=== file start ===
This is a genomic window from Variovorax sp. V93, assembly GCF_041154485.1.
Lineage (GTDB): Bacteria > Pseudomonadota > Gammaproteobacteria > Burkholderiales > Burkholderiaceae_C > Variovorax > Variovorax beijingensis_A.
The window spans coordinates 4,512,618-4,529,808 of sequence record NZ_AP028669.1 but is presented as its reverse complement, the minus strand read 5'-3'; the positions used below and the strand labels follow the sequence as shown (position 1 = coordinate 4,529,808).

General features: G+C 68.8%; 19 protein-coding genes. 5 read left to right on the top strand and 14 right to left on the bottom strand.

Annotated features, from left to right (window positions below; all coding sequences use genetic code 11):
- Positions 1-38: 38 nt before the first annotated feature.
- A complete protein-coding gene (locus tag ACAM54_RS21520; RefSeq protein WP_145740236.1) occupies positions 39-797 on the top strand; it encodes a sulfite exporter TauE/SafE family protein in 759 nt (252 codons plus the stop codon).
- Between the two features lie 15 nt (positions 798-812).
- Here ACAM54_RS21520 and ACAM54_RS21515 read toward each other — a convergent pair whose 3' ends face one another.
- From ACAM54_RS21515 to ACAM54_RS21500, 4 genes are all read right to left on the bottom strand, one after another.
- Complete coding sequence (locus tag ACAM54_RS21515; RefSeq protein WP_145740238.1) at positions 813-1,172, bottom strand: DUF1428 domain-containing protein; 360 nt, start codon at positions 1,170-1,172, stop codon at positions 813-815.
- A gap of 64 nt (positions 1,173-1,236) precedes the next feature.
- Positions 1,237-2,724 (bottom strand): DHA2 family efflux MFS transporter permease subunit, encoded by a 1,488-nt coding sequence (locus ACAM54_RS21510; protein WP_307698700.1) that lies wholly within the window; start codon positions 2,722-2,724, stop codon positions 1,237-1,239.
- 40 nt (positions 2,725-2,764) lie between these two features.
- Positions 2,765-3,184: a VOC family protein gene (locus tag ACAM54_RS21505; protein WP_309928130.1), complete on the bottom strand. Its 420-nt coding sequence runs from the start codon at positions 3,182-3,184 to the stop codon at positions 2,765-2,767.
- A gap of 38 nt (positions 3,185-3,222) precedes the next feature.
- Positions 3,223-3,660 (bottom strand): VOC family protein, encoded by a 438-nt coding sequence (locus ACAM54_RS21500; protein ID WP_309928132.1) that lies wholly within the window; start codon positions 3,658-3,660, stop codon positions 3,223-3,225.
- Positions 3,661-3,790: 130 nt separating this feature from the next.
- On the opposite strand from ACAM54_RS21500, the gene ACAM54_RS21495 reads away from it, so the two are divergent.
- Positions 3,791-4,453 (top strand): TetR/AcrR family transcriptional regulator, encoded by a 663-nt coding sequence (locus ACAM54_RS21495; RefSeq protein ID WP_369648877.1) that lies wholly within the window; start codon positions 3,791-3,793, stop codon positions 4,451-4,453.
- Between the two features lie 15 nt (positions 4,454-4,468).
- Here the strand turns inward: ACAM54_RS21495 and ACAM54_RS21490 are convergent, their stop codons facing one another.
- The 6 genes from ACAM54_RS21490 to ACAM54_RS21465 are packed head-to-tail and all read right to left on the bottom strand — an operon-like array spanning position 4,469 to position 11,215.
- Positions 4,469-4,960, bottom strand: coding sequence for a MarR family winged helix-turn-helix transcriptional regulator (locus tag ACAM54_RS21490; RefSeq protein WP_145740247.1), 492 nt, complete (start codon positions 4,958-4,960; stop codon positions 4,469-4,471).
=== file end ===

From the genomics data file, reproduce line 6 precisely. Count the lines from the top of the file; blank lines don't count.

- Positions 1-38: 38 nt before the first annotated feature.